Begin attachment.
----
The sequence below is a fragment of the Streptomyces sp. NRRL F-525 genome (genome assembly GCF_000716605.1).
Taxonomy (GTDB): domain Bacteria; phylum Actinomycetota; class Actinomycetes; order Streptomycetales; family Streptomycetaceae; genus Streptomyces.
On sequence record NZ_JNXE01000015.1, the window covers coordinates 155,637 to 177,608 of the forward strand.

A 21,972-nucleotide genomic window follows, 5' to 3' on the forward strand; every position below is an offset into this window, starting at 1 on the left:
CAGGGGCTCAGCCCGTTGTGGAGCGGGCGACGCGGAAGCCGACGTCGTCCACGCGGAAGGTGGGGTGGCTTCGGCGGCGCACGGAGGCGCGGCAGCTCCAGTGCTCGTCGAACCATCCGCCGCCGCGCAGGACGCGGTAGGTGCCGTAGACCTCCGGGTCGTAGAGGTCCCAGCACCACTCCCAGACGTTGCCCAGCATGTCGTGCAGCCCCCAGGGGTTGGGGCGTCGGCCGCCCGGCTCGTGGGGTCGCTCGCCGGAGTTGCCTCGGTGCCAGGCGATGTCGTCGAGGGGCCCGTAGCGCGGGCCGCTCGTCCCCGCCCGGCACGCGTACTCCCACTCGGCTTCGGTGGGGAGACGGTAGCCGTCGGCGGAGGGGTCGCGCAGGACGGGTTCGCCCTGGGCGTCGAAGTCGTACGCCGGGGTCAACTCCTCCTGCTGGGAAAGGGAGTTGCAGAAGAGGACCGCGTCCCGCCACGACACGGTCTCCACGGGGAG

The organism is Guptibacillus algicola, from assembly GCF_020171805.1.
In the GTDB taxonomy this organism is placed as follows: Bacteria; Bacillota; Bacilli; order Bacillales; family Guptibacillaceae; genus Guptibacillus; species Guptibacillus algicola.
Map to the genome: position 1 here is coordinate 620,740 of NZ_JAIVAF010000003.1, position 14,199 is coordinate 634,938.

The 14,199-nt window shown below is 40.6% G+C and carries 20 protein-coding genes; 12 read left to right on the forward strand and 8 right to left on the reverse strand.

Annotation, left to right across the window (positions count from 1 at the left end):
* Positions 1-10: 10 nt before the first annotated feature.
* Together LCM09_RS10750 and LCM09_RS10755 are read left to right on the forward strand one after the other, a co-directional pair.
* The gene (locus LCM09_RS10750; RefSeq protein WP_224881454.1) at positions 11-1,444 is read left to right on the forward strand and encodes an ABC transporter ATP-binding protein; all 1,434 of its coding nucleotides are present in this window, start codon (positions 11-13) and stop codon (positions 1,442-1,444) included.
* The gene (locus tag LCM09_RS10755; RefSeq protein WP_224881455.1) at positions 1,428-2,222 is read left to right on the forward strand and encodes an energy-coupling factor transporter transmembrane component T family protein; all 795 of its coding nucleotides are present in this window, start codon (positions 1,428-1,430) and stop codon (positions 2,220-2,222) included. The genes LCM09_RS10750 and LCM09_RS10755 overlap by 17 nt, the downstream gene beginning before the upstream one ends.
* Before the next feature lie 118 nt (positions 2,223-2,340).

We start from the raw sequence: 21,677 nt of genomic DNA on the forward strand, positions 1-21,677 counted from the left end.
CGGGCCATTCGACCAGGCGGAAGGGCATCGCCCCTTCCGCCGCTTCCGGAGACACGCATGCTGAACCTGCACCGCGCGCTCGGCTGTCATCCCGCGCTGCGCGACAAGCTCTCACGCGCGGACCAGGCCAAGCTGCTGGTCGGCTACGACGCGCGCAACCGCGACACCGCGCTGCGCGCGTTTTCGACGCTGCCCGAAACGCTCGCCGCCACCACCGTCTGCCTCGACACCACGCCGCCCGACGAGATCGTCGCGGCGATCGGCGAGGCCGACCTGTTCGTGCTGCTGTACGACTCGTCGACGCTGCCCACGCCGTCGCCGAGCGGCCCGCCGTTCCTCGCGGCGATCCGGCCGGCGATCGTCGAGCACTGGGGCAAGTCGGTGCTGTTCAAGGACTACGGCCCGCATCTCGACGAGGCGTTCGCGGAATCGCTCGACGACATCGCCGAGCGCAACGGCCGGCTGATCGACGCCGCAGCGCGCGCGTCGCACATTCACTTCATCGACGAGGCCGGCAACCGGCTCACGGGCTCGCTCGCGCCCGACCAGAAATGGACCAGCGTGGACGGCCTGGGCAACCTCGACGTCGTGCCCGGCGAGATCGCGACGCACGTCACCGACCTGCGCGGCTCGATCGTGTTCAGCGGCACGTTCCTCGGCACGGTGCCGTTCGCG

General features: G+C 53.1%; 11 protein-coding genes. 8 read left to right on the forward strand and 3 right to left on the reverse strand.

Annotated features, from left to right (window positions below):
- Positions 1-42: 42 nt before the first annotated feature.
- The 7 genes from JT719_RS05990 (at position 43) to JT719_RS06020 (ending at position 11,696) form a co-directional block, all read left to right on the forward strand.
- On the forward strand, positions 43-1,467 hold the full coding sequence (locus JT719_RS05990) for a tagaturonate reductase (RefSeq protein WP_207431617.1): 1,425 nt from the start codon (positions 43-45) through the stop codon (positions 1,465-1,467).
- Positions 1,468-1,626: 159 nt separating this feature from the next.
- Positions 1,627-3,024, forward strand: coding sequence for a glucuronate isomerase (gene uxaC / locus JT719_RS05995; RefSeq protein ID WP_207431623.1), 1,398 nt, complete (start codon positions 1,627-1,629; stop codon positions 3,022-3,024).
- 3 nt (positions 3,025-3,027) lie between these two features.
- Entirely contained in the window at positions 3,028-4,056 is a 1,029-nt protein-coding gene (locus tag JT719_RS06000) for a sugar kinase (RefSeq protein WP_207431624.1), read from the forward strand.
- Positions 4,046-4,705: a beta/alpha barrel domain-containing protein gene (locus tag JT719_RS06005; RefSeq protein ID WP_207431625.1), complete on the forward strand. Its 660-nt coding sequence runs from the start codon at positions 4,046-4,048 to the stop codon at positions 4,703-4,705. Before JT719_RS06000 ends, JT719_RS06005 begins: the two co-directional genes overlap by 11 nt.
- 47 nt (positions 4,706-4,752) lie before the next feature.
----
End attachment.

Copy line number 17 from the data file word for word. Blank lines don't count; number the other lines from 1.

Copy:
CGGGCCATTCGACCAGGCGGAAGGGCATCGCCCCTTCCGCCGCTTCCGGAGACACGCATGCTGAACCTGCACCGCGCGCTCGGCTGTCATCCCGCGCTGCGCGACAAGCTCTCACGCGCGGACCAGGCCAAGCTGCTGGTCGGCTACGACGCGCGCAACCGCGACACCGCGCTGCGCGCGTTTTCGACGCTGCCCGAAACGCTCGCCGCCACCACCGTCTGCCTCGACACCACGCCGCCCGACGAGATCGTCGCGGCGATCGGCGAGGCCGACCTGTTCGTGCTGCTGTACGACTCGTCGACGCTGCCCACGCCGTCGCCGAGCGGCCCGCCGTTCCTCGCGGCGATCCGGCCGGCGATCGTCGAGCACTGGGGCAAGTCGGTGCTGTTCAAGGACTACGGCCCGCATCTCGACGAGGCGTTCGCGGAATCGCTCGACGACATCGCCGAGCGCAACGGCCGGCTGATCGACGCCGCAGCGCGCGCGTCGCACATTCACTTCATCGACGAGGCCGGCAACCGGCTCACGGGCTCGCTCGCGCCCGACCAGAAATGGACCAGCGTGGACGGCCTGGGCAACCTCGACGTCGTGCCCGGCGAGATCGCGACGCACGTCACCGACCTGCGCGGCTCGATCGTGTTCAGCGGCACGTTCCTCGGCACGGTGCCGTTCGCG